There was an administrator in my high school who was a very thorough, and strict, marker of papers. One of his favorite comments on an essay was “PGIO” which stands for “poignant glimpse into the obvious.” He would make that comment whenever I would write a sentence that was unnecessary and was merely put in to fill space. Examples of PGIOs are: “Shakespeare is perhaps one of the greatest writers of all time.” Or “There are many ways to examine this poem.”
In the double Parsha of Acharei-Mot and Kedoshim we have the refrain “Ani Hashem” “I am God” over and over in connection to various commandments, both ritual and interpersonal, that are described in our Torah portion. At first glance it would seem that “Ani Hashem” is the epitome of a PGIO. The entire Torah was given by Hashem. Belief in God is the precondition for reading the Torah- and taking it seriously. Yet we believe that every word in the Torah is holy and purposeful. So why is “Ani Hashem” not a PGIO?.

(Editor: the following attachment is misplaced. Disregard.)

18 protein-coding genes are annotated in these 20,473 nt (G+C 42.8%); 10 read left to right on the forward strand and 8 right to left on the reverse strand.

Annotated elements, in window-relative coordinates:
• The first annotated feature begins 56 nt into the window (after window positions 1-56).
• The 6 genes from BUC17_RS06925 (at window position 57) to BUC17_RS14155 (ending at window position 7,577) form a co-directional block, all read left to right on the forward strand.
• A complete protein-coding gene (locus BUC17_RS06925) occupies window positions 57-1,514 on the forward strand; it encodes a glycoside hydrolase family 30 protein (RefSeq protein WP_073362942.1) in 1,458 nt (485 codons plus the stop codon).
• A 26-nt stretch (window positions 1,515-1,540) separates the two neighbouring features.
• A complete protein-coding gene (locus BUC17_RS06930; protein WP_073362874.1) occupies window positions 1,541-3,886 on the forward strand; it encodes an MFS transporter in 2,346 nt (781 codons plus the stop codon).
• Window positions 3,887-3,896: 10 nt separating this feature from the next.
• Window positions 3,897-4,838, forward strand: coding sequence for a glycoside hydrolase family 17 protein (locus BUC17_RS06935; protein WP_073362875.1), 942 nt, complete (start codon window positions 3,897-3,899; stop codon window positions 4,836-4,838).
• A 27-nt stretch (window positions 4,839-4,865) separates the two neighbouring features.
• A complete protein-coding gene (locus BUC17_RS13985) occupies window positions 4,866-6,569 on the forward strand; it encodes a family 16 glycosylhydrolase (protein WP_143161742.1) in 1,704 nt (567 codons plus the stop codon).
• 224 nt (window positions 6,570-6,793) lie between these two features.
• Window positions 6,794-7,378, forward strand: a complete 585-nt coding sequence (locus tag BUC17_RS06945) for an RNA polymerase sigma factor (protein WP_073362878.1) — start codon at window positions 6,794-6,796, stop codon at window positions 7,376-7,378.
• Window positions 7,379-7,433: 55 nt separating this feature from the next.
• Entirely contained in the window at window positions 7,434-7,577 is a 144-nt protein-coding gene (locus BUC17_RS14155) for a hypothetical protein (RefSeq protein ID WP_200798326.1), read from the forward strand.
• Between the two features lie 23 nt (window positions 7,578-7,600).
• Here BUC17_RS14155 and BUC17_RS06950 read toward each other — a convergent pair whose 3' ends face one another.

“Ani Hashem” is a reminder that Judaism believes in an objective morality- one that does not vacillate in the winds of the times. When the Torah uses the phrase “Ani Hashem” it reinforces that just as Hashem is eternal, so are the commandments in the Torah. They do not change just because modern society says that they should. It is not surprising then that “Ani Hashem” is found over and over again as it relates to sexual morality and interpersonal relationships. In these two areas, 21st century society is pushing an agenda that wants us all to believe that times have changed and that our Torah values are archaic and no longer moral.
21st century western culture and society is challenging traditional Torah values in a way not seen since the Enlightenment. We need to have the courage of our convictions to declare proudly and unequivocally the lesson of “Ani Hashem”.